Many people across Wisconsin are ringing in 2022 by participating in “Dry January,” choosing to go alcohol-free for for the first month of the new year.
The WCC’s own Noelle LoConte, MD, medical oncologist at UW’s Carbone Cancer Center, recently spoke with news outlets across the state, explaining how “Dry January” can be a tool for reducing cancer risk and offering tips to help participants succeed.
Why it matters
We know that alcohol use can increase risk for at least seven types of cancer. And studies have shown sharp increases in alcohol use during the pandemic. Monthlong challenges like “Dry January” can be a helpful tool to reset a person’s relationship to alcohol and develop healthier habits.
Tips for success
For patients who are participating in Dry January or for anyone who wants to re-examine their alcohol intake, Dr. LoConte offers the following tips:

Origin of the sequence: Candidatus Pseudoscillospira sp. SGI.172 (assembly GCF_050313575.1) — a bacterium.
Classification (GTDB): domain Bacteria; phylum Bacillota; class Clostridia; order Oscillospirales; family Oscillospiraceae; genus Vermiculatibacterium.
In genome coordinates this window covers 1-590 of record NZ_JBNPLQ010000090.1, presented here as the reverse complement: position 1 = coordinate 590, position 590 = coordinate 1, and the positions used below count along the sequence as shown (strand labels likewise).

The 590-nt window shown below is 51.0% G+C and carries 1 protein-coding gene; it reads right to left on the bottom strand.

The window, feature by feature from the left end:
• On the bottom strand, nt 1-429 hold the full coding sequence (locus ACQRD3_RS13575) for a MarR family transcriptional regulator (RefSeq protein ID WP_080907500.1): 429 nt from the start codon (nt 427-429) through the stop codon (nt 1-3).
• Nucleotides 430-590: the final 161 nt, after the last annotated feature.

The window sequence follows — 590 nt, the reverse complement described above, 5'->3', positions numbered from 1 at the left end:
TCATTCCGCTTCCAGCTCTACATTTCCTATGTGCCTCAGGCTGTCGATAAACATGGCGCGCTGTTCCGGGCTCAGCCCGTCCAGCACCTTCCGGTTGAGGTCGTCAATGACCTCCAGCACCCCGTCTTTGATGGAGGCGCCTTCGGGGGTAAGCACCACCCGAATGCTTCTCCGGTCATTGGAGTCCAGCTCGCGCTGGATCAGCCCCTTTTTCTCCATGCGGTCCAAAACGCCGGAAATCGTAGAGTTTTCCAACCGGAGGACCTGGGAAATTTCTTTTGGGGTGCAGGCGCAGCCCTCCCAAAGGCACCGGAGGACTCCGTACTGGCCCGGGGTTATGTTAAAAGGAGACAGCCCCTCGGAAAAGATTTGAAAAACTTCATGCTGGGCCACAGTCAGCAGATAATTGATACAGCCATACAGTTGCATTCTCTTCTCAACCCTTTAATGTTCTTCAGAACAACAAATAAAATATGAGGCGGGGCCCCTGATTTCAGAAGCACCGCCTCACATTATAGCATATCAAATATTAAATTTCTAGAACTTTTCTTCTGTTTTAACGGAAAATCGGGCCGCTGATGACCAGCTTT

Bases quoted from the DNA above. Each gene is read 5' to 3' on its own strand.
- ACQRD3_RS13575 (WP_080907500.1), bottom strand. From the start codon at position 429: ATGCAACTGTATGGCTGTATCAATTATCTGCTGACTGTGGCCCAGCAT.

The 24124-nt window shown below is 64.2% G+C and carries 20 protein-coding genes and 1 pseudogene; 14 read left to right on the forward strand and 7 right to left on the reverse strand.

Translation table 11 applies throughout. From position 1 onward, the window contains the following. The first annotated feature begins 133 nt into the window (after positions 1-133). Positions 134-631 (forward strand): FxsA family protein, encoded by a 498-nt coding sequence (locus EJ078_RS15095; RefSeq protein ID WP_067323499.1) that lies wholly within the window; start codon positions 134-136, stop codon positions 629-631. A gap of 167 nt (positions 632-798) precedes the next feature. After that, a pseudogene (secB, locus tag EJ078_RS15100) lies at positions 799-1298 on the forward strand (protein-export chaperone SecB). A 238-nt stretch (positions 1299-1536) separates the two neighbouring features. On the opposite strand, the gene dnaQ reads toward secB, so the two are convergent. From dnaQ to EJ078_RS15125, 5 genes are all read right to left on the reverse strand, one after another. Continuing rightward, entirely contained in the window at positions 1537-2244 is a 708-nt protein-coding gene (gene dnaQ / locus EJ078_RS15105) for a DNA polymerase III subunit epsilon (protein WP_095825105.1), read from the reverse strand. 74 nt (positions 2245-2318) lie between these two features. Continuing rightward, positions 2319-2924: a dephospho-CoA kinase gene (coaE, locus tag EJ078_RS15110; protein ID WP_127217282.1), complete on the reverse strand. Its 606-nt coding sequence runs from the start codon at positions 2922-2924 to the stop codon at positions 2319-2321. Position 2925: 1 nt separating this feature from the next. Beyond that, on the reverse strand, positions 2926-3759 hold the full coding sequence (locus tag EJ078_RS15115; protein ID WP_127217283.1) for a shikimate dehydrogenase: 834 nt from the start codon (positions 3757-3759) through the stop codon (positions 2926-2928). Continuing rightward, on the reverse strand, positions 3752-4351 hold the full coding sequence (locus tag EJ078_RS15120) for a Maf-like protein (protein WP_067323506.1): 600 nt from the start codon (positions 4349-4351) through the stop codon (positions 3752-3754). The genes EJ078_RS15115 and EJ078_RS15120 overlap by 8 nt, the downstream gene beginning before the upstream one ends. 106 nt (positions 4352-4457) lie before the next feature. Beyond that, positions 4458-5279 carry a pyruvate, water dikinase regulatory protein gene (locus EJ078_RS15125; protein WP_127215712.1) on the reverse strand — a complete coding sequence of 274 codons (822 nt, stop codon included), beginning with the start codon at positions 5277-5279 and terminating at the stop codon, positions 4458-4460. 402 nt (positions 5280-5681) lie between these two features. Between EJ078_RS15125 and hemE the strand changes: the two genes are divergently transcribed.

- If and when you drink, try to maintain moderate drinking or less. Moderate drinking is defined as one drink or less per day for women, and two drinks or less per day for men.
- Talk to your physician if you are struggling with alcohol dependence, addiction, or overuse to get resources and support for cutting back or quitting.
- Stay hydrated. Drink water whenever you are drinking alcohol.
- Try to regularly replace alcohol with healthier alternative beverages like water, tea, and juice, or try mocktails or non-alcoholic beer.
- Share your goals with family and friends or on social media, to find support and to help keep yourself accountable.
- Invite friends or family to join you in Dry January. Or connect with an online community for support and encouragement.
- Avoid binge drinking, which often can happen if you have recently taken a break from alcohol. Binge drinking is defined as four or more drinks during a single occasion for women, and five or more drinks for men.
“There is still a lot we don’t know about the connections between cancer and alcohol, but we do want people to know there is a connection and to be mindful of how much they’re drinking,” Dr. LoConte said.
“The pandemic has led a lot of people to drink more, and we don’t want to see folks live through a pandemic only to come to us as patients with cancer down the line if we can prevent that.”